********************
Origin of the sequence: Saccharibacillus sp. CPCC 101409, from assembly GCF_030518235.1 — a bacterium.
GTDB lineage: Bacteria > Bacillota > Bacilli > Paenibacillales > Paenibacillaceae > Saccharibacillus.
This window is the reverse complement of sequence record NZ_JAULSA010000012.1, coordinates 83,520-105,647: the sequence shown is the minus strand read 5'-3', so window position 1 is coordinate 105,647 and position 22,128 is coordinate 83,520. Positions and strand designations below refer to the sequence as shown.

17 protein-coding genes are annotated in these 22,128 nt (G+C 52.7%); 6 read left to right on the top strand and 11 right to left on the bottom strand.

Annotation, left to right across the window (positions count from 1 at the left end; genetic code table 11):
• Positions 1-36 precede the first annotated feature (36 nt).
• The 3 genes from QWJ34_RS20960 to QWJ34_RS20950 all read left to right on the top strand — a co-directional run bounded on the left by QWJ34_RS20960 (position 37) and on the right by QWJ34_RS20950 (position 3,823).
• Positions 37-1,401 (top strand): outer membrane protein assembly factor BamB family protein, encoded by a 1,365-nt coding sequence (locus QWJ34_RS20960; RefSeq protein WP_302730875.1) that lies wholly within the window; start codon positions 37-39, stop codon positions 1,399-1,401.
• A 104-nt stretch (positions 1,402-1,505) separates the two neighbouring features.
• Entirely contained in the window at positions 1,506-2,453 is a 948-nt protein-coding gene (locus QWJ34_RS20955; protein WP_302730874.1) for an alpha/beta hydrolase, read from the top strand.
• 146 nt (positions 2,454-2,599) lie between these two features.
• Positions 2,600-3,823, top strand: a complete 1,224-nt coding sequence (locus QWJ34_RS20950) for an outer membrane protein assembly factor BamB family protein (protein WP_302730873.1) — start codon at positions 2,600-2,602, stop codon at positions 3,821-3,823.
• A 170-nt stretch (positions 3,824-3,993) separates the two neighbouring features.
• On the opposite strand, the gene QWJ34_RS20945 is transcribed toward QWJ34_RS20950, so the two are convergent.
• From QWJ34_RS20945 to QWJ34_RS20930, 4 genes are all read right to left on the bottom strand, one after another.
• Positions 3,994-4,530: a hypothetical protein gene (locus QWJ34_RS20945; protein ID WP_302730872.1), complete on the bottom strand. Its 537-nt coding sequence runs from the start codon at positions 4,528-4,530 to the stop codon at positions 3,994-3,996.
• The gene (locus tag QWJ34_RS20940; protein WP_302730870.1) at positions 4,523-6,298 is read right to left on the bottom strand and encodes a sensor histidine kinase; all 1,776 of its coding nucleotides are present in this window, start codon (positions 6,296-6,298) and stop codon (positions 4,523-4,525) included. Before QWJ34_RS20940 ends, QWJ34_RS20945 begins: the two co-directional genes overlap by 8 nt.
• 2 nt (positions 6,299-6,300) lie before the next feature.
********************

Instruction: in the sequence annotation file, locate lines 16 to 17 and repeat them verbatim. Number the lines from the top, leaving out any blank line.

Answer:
• Positions 3,994-4,530: a hypothetical protein gene (locus QWJ34_RS20945; protein ID WP_302730872.1), complete on the bottom strand. Its 537-nt coding sequence runs from the start codon at positions 4,528-4,530 to the stop codon at positions 3,994-3,996.
• The gene (locus tag QWJ34_RS20940; protein WP_302730870.1) at positions 4,523-6,298 is read right to left on the bottom strand and encodes a sensor histidine kinase; all 1,776 of its coding nucleotides are present in this window, start codon (positions 6,296-6,298) and stop codon (positions 4,523-4,525) included. Before QWJ34_RS20940 ends, QWJ34_RS20945 begins: the two co-directional genes overlap by 8 nt.